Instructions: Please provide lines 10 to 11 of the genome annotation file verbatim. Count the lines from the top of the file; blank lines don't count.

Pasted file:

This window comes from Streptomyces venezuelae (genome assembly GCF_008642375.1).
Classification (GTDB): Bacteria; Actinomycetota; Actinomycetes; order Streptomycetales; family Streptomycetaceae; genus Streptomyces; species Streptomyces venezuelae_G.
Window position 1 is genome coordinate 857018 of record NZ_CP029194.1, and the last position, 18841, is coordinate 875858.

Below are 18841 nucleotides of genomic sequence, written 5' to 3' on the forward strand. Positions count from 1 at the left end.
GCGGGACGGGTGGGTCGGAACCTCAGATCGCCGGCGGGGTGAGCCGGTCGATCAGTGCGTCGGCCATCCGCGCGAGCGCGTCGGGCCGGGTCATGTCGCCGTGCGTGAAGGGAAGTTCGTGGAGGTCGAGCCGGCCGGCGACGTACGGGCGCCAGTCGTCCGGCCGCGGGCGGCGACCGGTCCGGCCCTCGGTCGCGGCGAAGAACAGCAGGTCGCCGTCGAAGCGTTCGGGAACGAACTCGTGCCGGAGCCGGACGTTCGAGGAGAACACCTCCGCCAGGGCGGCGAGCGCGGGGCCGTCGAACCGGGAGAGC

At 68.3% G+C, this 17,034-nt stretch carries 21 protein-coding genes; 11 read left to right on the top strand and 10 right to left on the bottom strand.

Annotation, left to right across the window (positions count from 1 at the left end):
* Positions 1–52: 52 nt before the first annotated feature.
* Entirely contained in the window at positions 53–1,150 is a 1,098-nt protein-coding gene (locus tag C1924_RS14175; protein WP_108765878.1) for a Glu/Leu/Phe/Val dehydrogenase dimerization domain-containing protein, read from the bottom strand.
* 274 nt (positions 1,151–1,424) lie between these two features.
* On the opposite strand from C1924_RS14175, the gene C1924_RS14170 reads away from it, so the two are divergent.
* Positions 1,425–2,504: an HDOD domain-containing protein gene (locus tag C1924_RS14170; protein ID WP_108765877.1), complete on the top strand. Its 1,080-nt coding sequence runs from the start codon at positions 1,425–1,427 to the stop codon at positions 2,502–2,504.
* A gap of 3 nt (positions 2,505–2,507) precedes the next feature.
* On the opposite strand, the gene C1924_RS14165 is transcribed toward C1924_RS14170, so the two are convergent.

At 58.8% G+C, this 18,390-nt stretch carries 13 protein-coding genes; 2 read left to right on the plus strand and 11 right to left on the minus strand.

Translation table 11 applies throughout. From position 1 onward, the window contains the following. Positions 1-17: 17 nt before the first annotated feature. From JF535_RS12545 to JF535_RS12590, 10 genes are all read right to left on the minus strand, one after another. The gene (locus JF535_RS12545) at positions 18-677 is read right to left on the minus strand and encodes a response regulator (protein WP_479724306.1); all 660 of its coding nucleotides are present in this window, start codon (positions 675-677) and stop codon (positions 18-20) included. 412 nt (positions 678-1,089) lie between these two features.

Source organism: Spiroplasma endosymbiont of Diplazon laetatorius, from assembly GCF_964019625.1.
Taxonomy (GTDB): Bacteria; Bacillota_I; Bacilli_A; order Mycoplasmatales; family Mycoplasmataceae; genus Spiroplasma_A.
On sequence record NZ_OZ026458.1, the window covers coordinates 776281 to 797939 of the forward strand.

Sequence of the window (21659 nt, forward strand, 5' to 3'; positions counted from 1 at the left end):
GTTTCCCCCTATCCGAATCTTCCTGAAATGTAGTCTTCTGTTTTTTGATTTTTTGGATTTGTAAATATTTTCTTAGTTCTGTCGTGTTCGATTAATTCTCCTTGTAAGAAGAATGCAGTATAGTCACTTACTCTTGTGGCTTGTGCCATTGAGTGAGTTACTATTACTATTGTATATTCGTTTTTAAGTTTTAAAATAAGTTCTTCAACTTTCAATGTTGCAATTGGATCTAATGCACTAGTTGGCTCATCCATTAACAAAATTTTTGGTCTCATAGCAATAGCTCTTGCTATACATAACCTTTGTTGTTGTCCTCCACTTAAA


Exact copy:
* 274 nt (positions 1,151–1,424) lie between these two features.
* On the opposite strand from C1924_RS14175, the gene C1924_RS14170 reads away from it, so the two are divergent.